Why are drinks in metal packaging dangerous?

If a person constantly drinks drinks from metal cans, it can cause their blood pressure to rise. This is shown by the results of a study published in the new issue of the journal Hypertension.

It should be noted that in a previous study scientists have already proven the link between the consumption of packaging containing the substance BPA (bisphenol-A), which is used in the epoxy coating of plastic cans and bottles, and high blood pressure and variable heart rate.

But it was confirmed it was only the plastic containers. Now, in a new study by researchers at the Seoul National University College of Medicine, they have shown that drinking canned beverages from metal containers has the same effect.

“The increase in systolic blood pressure with the consumption of 2 canned drinks per day can cause clinically significant health problems, especially in people with heart disease or hypertension, and in healthy people there is a doubling of the risk of developing cardiovascular diseases “- explains the author of the study Yoon-Chul Hoon, executive director of the Center for Environmental Hygiene at South Korea University and head of the Department of Preventive Medicine.

As part of their research, Yoon-Chul Hoon and his colleagues conducted an experiment in which women over the age of 60 were asked to drink soy milk from an ordinary glass bottle, and then from a metal package.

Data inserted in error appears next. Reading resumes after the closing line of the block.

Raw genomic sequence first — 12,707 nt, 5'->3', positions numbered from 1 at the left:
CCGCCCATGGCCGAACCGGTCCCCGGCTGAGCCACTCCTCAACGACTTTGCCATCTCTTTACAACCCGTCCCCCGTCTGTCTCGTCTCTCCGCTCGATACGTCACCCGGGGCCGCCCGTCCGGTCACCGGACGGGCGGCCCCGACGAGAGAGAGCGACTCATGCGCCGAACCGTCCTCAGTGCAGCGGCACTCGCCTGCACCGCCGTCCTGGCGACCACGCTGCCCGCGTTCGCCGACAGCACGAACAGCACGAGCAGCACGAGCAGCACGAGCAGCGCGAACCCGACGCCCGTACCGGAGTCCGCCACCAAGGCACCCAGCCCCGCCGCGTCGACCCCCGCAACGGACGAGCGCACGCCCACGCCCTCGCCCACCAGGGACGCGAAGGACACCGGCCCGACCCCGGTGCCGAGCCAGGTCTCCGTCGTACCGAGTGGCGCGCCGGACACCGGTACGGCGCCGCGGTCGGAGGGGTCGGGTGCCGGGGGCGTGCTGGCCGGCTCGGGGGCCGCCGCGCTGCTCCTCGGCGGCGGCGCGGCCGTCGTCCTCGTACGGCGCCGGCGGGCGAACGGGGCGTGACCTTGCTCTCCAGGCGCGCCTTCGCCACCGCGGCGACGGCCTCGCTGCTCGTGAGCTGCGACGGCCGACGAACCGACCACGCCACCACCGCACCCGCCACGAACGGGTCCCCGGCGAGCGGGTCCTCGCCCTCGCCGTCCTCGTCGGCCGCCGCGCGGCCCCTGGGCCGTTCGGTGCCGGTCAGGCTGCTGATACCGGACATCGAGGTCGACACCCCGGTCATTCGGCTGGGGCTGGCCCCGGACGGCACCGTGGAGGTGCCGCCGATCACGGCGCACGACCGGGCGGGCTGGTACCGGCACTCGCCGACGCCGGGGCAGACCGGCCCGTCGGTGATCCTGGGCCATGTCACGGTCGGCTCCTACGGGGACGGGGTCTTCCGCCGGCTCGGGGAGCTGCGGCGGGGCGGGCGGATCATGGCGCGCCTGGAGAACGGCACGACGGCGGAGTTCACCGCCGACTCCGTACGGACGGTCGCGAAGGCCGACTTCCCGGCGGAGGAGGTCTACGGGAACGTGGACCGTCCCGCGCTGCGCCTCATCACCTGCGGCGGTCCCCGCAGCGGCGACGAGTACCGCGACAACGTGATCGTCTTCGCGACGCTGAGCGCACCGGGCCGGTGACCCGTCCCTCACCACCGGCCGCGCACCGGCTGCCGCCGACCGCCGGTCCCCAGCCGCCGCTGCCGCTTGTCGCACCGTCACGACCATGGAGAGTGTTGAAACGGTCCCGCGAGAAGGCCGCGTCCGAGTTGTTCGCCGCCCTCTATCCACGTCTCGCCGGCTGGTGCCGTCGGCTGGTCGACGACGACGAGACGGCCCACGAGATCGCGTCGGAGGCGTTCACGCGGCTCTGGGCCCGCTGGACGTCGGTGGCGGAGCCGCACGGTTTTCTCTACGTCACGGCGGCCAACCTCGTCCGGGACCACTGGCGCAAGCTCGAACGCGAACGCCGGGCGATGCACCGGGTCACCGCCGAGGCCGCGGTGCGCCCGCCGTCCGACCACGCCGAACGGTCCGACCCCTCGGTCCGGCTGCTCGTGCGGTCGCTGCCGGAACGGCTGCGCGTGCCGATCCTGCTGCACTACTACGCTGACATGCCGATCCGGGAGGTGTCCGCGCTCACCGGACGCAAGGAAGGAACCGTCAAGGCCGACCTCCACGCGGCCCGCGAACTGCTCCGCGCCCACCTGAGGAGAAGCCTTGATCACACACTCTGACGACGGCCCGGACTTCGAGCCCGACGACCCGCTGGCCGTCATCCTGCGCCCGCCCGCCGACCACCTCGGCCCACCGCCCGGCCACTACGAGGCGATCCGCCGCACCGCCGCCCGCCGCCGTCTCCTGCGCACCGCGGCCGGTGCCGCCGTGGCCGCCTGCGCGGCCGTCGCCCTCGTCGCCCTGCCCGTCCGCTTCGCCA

The results showed that 2 hours after drinking the drinks, from each of the participants, the experts took urine for analysis, which was examined for the concentration levels of bisphenol-A. The volunteers’ blood pressure and heart rate variability were also measured.

Researchers found that urinary BPA concentration increased by as much as 1,600% when women drank soy milk from metal containers, compared to glass bottles.

Yun-Chul Hoon explains the choice of drink for the study by saying that soy milk is ideal for conducting scientific experiments because it does not contain ingredients that affect blood pressure.

The study authors believe their findings will help public health authorities, the medical industry, food and beverage manufacturers and the general public be better informed about the cardiovascular risks associated with the exposure to metal packaging through the consumption of food and drinks from them in general and to bisphenol A – in particular.

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